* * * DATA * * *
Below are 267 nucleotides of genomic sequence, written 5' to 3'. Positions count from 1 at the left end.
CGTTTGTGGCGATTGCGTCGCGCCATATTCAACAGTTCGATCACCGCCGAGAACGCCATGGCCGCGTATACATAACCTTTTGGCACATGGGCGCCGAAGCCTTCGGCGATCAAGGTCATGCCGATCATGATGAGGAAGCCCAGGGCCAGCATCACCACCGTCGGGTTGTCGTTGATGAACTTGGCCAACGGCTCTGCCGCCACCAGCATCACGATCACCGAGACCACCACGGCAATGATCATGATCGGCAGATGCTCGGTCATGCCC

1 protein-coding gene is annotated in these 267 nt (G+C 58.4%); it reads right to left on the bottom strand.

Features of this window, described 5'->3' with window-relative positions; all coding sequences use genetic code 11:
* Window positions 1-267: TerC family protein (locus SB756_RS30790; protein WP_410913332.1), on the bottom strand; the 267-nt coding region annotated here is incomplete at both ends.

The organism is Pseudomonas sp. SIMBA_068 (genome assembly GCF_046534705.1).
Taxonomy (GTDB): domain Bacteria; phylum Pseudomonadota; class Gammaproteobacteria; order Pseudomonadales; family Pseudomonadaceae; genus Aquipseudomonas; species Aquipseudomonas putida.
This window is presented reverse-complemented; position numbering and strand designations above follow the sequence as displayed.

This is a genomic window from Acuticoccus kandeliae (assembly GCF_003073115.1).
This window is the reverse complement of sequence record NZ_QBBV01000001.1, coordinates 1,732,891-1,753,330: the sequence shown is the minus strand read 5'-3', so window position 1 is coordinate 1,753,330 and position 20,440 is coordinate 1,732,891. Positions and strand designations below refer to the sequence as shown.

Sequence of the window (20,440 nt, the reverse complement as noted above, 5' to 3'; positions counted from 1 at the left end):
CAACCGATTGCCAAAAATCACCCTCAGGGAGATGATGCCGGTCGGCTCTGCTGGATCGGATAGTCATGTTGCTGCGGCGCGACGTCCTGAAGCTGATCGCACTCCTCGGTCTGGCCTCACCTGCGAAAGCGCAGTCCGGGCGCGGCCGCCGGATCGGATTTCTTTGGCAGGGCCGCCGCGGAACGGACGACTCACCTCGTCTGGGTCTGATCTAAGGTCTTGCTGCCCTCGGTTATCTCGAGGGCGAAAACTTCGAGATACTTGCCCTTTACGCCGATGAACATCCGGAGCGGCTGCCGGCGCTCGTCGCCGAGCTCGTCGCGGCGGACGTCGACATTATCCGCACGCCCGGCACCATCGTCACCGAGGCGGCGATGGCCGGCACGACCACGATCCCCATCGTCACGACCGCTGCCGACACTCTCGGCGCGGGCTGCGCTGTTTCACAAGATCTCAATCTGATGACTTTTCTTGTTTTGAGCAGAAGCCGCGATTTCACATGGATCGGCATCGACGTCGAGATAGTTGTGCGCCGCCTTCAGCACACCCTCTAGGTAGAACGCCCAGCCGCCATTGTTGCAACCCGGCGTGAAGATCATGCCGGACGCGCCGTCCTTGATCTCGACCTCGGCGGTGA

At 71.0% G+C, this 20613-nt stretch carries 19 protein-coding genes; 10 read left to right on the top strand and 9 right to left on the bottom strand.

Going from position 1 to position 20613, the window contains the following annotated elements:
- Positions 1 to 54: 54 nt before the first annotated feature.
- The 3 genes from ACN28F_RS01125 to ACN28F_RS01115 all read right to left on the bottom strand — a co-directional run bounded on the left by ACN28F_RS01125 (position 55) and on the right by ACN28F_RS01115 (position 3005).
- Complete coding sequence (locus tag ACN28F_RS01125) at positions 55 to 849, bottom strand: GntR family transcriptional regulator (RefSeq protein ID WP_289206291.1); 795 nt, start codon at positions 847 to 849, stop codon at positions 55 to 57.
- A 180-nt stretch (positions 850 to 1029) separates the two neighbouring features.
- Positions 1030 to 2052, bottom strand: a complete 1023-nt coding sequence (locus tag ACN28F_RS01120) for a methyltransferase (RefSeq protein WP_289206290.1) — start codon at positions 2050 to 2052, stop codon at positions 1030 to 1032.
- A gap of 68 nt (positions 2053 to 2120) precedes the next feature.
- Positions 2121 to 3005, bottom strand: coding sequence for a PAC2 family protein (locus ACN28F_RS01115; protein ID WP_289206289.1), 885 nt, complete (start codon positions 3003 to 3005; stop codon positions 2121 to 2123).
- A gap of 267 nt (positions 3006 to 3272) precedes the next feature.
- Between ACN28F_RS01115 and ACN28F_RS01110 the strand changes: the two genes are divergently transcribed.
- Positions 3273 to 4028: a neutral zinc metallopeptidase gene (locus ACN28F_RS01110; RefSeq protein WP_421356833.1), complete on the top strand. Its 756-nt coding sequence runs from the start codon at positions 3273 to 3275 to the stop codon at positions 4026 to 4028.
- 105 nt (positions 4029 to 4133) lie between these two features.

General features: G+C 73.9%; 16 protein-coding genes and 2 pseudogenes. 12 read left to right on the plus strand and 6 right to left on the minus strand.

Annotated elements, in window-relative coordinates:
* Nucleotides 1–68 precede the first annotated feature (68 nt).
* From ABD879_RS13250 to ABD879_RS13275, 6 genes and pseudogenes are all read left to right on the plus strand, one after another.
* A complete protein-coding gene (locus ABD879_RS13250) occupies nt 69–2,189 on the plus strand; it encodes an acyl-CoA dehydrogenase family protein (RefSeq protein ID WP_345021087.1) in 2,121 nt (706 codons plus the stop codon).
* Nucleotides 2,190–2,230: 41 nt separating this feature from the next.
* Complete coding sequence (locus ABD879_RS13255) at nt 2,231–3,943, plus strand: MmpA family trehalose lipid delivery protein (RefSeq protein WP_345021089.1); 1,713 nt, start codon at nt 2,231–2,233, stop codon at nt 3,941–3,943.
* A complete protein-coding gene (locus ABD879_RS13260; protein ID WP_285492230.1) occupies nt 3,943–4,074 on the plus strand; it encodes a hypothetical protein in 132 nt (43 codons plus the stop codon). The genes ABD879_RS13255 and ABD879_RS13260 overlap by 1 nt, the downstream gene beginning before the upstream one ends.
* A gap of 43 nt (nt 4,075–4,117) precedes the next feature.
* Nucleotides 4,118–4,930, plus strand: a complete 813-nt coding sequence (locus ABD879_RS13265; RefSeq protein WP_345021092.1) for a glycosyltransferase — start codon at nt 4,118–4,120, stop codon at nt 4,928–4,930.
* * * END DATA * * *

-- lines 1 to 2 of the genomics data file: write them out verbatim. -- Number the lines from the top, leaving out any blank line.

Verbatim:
Below are 267 nucleotides of genomic sequence, written 5' to 3'. Positions count from 1 at the left end.
CGTTTGTGGCGATTGCGTCGCGCCATATTCAACAGTTCGATCACCGCCGAGAACGCCATGGCCGCGTATACATAACCTTTTGGCACATGGGCGCCGAAGCCTTCGGCGATCAAGGTCATGCCGATCATGATGAGGAAGCCCAGGGCCAGCATCACCACCGTCGGGTTGTCGTTGATGAACTTGGCCAACGGCTCTGCCGCCACCAGCATCACGATCACCGAGACCACCACGGCAATGATCATGATCGGCAGATGCTCGGTCATGCCC